In other neighboring counties, Yazoo County reports 164 cases, and increase of two, and two deaths, unchanged since Saturday. Yazoo is reporting one case under investigation in a long-term care facility. Claiborne County reports 41 cases, and Sharkey County reports five cases, both unchanged since yesterday. Neither Claiborne or Sharkey counties have reported outbreaks in long-term care facilities, and neither has any reported deaths from the virus. Issaquena County remains the only county in the state without any reported cases.
In all, 29 Mississippi counties are now reporting more than 100 cases each, and 12 counties report 200 or more. Hinds, Lauderdale, Scott and Madison counties each report more than 400 cases.
Deaths reported in most Mississippi counties are in the single digits, and 15 counties report no deaths from the virus. The following 16 counties report 10 or more deaths: Adams (12, up one since yesterday), Chickasaw (10, unchanged), Forrest (21, unchanged), Hancock (10, unchanged), Hinds (15, unchanged), Holmes (19, up one), Jackson (11, unchanged), Lauderdale (43, up one), Leflore (18, unchanged), Lincoln (14, up one), Madison (12, unchanged), Monroe (21, up one), Neshoba (14, up one), Pearl River (24, unchanged), Pike (10, unchanged) and Tippah (11, unchanged) counties. No counties were added to that list Sunday.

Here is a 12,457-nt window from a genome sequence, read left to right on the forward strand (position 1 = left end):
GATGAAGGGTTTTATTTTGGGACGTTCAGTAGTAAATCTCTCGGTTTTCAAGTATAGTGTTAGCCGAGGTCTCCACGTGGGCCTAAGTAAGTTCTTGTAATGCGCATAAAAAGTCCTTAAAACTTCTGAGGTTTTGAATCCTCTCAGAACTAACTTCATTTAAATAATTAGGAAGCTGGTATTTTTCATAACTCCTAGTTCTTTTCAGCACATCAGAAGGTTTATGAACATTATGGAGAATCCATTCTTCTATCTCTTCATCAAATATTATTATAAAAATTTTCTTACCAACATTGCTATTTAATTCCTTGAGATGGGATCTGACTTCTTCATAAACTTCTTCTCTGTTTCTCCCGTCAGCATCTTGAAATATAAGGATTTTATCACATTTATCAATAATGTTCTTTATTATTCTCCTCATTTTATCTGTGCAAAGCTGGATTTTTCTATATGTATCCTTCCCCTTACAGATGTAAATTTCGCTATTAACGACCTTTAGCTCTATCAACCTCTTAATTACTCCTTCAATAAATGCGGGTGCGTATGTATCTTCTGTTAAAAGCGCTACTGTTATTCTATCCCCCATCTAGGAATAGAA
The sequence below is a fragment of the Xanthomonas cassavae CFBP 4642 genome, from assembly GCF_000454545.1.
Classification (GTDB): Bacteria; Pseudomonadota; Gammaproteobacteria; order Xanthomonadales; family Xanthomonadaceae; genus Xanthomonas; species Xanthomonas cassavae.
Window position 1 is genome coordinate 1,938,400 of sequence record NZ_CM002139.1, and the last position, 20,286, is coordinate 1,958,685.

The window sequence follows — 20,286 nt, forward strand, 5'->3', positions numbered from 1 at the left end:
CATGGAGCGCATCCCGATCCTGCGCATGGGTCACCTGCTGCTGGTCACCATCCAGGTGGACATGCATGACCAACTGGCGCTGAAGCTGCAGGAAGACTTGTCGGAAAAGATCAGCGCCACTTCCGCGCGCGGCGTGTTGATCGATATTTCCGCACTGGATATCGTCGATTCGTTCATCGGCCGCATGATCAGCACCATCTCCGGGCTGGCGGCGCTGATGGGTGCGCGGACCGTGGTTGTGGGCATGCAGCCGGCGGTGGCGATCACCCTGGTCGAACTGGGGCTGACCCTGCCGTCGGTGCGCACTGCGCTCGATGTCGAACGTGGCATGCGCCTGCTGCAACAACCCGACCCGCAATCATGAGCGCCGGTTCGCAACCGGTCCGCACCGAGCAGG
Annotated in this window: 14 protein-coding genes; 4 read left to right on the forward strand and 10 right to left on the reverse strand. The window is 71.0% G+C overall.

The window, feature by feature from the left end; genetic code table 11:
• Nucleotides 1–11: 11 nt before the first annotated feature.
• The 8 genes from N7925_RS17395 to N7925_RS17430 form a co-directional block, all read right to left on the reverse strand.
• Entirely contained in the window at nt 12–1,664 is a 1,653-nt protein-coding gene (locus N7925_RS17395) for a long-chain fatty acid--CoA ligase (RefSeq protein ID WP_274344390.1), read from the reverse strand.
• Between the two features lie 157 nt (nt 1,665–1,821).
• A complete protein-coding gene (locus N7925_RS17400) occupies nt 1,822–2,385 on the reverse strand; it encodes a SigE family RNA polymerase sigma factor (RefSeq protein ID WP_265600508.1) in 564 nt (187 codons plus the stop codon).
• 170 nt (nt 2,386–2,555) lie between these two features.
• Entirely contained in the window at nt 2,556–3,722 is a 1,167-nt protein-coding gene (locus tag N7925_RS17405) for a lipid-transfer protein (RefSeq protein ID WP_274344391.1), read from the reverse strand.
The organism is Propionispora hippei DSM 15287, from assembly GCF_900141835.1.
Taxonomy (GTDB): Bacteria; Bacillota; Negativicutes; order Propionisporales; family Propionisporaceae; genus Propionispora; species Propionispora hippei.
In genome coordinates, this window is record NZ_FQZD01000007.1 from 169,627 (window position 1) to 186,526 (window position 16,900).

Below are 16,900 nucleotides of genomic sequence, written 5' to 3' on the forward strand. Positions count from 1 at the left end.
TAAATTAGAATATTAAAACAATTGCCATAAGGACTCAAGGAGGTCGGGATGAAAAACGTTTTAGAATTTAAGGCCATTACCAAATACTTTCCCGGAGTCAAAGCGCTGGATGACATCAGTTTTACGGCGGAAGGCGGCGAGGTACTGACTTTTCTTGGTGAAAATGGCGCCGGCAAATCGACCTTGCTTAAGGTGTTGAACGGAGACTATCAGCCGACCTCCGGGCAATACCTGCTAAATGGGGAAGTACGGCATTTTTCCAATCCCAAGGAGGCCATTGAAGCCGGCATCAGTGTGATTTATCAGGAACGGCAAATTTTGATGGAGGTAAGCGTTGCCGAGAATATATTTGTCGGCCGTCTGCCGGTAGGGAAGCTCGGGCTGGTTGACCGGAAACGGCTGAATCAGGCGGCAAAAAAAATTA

Cases and deaths from the virus are heavily skewed toward African Americans, and MSDH is reporting racial breakdowns of each county’s statistics, available on its website. As of Sunday, 57% of cases (4,475) and 55% of COVID-19 deaths (203) in Mississippi were among African Americans.
COVID-19 cases are also skewed toward women, with 58.6% of cases among women.
Almost all the COVID-19 deaths in Mississippi occurred among people with underlying health conditions, including obesity, lung disease and diabetes. The health of African Americans is contributing to their higher rate of infection and death from COVID-19.
All age groups have been affected by the disease, including children under 18, with 402 cases, up 68 since Saturday. As of Sunday, MSDH reports 29 cases in infants less than 1 year old, down one since Saturday. No death among juveniles have been reported in Mississippi.
Deaths and hospitalizations from the virus occur most frequently among those 60 and older. As of Saturday evening, 965 of Mississippi’s cumulative 1,531 hospitalizations, or 63%, were among people over 60, and 88.1% of the state’s deaths (379) have been people over 60.